‘No Human Involved’: Art by sex workers tells a complex story
The “No Human Involved: The Fifth Annual Sex Workers’ Art Show” turns the tables on a dehumanizing term
DECEMBER 6, 2019 // CULTURE, VISUAL ART // OREGON ARTSWATCH

By KYLE COHLMIA

“No Human Involved” is a slang term coined by Los Angeles police in the 1980s to signify the murder of sex workers, drug users, gang members and transients, the majority of those from Black and Brown populations. The term, while inherently used to dehumanize the violence inflicted upon these marginalized communities, has been turned around by artists in No Human Involved: The Fifth Annual Sex Workers’ Art Show to bring awareness to specific issues of oppression.

Spearheaded by STROLL PDX, a sex worker-led activist organization, this year’s exhibition is at Portland Institute of Contemporary Art (PICA), running through December 14. The exhibit features work by 16 artists, a selection curated from a competitive international open call by Kat Salas and Matilda Bickers of STROLL PDX and Roya Amirsoleymani, artistic director and curator at PICA.

Installation view of No Human Involved at PICA
Installation view of No Human Involved: The Fifth Annual Sex Workers’ Art Show. Photo credit Intisar Abioto, Photo courtesy of PICA

“The artists in No Human Involved rewrite the narrow narratives of sex work and sex workers, objects, and agents in art and activism,” Amirsoleymani says in her curator’s statement. “The resulting exhibition, publication, and symposium unapologetically insist that we question our assumptions, complicate our politics, reexamine our values, and recast our gaze.”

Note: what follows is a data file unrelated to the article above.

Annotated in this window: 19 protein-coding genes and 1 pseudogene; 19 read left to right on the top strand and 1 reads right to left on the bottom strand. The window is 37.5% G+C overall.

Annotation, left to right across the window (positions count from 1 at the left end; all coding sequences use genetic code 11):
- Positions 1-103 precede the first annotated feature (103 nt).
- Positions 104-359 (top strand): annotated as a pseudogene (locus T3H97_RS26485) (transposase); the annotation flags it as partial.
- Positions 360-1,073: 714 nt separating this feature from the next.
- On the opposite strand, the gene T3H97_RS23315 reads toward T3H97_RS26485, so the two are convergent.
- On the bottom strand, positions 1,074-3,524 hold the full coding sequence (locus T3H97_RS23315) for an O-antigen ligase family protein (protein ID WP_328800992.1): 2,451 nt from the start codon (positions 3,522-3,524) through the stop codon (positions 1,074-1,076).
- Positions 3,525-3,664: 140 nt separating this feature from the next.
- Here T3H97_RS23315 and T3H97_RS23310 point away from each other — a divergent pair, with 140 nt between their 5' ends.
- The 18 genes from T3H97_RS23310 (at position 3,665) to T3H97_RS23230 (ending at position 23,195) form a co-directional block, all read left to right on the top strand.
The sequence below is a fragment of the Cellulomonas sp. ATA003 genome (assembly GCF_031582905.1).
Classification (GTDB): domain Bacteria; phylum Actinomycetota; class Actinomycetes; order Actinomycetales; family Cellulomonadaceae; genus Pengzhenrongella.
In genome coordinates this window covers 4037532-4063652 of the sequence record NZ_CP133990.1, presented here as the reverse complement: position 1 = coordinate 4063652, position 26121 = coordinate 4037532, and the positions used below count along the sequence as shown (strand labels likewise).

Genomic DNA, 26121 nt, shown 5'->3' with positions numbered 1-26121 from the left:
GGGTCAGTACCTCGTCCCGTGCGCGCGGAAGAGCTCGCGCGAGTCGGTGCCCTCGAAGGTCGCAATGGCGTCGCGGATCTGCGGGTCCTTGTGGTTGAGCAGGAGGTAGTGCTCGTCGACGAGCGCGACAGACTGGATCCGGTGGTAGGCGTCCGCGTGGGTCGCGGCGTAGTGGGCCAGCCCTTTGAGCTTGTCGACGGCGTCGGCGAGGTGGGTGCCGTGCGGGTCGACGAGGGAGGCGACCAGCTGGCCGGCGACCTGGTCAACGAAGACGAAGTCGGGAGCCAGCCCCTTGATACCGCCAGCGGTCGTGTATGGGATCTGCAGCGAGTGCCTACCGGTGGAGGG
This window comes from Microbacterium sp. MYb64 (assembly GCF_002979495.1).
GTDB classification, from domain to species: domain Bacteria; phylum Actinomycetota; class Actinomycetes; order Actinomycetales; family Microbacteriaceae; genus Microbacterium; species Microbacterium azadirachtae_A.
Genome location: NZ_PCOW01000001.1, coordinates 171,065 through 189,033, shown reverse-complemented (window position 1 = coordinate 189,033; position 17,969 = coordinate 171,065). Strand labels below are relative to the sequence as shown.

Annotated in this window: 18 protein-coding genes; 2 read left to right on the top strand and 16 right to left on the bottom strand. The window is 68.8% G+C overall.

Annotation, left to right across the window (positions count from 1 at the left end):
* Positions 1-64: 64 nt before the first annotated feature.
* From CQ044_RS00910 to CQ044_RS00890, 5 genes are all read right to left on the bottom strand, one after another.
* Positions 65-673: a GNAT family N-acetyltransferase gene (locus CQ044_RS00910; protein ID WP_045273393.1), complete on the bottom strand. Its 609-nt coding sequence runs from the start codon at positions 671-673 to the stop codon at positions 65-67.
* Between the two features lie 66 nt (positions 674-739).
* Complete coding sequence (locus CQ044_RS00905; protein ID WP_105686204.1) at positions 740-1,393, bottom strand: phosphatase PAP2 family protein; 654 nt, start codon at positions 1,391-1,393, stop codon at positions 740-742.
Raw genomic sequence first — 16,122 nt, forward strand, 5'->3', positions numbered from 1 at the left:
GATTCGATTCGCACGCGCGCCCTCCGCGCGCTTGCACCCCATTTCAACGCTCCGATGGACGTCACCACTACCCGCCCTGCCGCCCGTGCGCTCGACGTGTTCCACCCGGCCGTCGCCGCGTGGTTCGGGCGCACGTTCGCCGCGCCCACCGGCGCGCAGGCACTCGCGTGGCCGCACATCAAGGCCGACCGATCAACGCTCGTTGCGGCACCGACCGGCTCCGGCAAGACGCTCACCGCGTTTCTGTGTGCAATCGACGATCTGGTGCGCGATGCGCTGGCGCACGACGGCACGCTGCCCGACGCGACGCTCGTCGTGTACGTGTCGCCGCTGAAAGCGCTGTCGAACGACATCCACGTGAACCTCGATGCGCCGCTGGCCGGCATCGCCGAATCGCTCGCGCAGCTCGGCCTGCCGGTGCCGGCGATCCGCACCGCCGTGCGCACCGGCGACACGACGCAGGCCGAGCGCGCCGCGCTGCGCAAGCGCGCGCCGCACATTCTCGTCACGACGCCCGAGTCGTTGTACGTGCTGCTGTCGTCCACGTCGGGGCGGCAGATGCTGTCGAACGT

No Human Involved is an unapologetic representation of the complexities within the sex worker industry. Each piece of artwork stands out on its own, but speaks to the multiple narratives of sex workers—the desire for utopian societies, intersectional worlds, and the individuality and humanity of those in the industry.

The exhibit creates space for multifaceted artistic voices, sharing individual and collective stories through the exhibit design of exposed scaffolding which literally builds new walls and a hope for counter realities that dismantle systems of oppression in which all humans are involved.

While the artwork of No Human Involved includes a variety of 2D and 3D works, the videos stood out as dynamic narrations speaking toward the exhibit themes. For example, Evie Snax reflect her background as a queer, mixed Chinese-American/white femme in her compilation of new media-inspired GIFs, NO BAD WHORES JUST BAD LAWS, ¡Borikén Libre!, and I like your energy, I wanna experience it. Snax’s vibrant videos feature QTBIPoC and sex workers in a whimsical, colorful and luxurious world “free of binaries, shame, and oppression.”

Installation view of Evie Snax’s work at PICA
Still from a film by Evie Snax/ Photo by Intisar Abioto /Image courtesy of PICA

In one scene, Snax depicts four nude women lounging on a colorful float in a bright blue pool of water, a repositioning of the canonized female nude. One of the women holds up a camera, which, from the bird’s-eye perspective of the film, points straight forward, recasting the gaze from herself to the viewer and shifting herself into the position of observer, not the observed.